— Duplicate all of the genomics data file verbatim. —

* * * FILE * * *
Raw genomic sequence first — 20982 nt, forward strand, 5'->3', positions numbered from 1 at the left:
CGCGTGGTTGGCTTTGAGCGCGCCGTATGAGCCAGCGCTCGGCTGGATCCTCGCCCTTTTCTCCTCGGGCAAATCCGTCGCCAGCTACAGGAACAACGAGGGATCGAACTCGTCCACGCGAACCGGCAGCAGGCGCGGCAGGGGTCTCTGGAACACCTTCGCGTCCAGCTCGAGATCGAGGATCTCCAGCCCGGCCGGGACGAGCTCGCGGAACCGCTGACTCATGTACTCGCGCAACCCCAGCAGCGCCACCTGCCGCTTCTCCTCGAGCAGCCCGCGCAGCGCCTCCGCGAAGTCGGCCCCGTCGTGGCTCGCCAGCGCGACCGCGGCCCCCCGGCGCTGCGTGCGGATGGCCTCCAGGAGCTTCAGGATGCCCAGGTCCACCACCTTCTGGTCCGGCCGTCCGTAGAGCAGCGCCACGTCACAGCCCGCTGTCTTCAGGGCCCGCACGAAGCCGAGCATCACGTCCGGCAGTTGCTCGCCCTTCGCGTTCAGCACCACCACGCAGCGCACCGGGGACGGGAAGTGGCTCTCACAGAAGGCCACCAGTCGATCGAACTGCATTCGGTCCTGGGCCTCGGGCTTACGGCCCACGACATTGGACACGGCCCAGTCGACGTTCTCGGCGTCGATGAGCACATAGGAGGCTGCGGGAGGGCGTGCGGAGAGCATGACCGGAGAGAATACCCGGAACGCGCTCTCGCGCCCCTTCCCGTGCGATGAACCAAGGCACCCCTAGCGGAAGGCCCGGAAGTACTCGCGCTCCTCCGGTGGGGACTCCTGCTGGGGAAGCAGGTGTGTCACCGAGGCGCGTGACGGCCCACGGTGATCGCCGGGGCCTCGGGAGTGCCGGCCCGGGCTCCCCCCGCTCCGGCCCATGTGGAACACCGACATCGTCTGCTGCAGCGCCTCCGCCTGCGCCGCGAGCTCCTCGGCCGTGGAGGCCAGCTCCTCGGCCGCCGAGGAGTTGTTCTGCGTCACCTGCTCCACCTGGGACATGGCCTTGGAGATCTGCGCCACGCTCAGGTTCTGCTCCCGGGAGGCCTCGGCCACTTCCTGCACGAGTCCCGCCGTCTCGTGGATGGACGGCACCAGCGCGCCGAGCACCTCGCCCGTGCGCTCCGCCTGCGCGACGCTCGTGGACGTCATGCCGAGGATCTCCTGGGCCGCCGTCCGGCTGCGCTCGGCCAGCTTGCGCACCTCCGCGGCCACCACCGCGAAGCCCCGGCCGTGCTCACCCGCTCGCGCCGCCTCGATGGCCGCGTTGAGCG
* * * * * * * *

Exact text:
Raw genomic sequence first — 20982 nt, forward strand, 5'->3', positions numbered from 1 at the left:
CGCGTGGTTGGCTTTGAGCGCGCCGTATGAGCCAGCGCTCGGCTGGATCCTCGCCCTTTTCTCCTCGGGCAAATCCGTCGCCAGCTACAGGAACAACGAGGGATCGAACTCGTCCACGCGAACCGGCAGCAGGCGCGGCAGGGGTCTCTGGAACACCTTCGCGTCCAGCTCGAGATCGAGGATCTCCAGCCCGGCCGGGACGAGCTCGCGGAACCGCTGACTCATGTACTCGCGCAACCCCAGCAGCGCCACCTGCCGCTTCTCCTCGAGCAGCCCGCGCAGCGCCTCCGCGAAGTCGGCCCCGTCGTGGCTCGCCAGCGCGACCGCGGCCCCCCGGCGCTGCGTGCGGATGGCCTCCAGGAGCTTCAGGATGCCCAGGTCCACCACCTTCTGGTCCGGCCGTCCGTAGAGCAGCGCCACGTCACAGCCCGCTGTCTTCAGGGCCCGCACGAAGCCGAGCATCACGTCCGGCAGTTGCTCGCCCTTCGCGTTCAGCACCACCACGCAGCGCACCGGGGACGGGAAGTGGCTCTCACAGAAGGCCACCAGTCGATCGAACTGCATTCGGTCCTGGGCCTCGGGCTTACGGCCCACGACATTGGACACGGCCCAGTCGACGTTCTCGGCGTCGATGAGCACATAGGAGGCTGCGGGAGGGCGTGCGGAGAGCATGACCGGAGAGAATACCCGGAACGCGCTCTCGCGCCCCTTCCCGTGCGATGAACCAAGGCACCCCTAGCGGAAGGCCCGGAAGTACTCGCGCTCCTCCGGTGGGGACTCCTGCTGGGGAAGCAGGTGTGTCACCGAGGCGCGTGACGGCCCACGGTGATCGCCGGGGCCTCGGGAGTGCCGGCCCGGGCTCCCCCCGCTCCGGCCCATGTGGAACACCGACATCGTCTGCTGCAGCGCCTCCGCCTGCGCCGCGAGCTCCTCGGCCGTGGAGGCCAGCTCCTCGGCCGCCGAGGAGTTGTTCTGCGTCACCTGCTCCACCTGGGACATGGCCTTGGAGATCTGCGCCACGCTCAGGTTCTGCTCCCGGGAGGCCTCGGCCACTTCCTGCACGAGTCCCGCCGTCTCGTGGATGGACGGCACCAGCGCGCCGAGCACCTCGCCCGTGCGCTCCGCCTGCGCGACGCTCGTGGACGTCATGCCGAGGATCTCCTGGGCCGCCGTCCGGCTGCGCTCGGCCAGCTTGCGCACCTCCGCGGCCACCACCGCGAAGCCCCGGCCGTGCTCACCCGCTCGCGCCGCCTCGATGGCCGCGTTGAGCG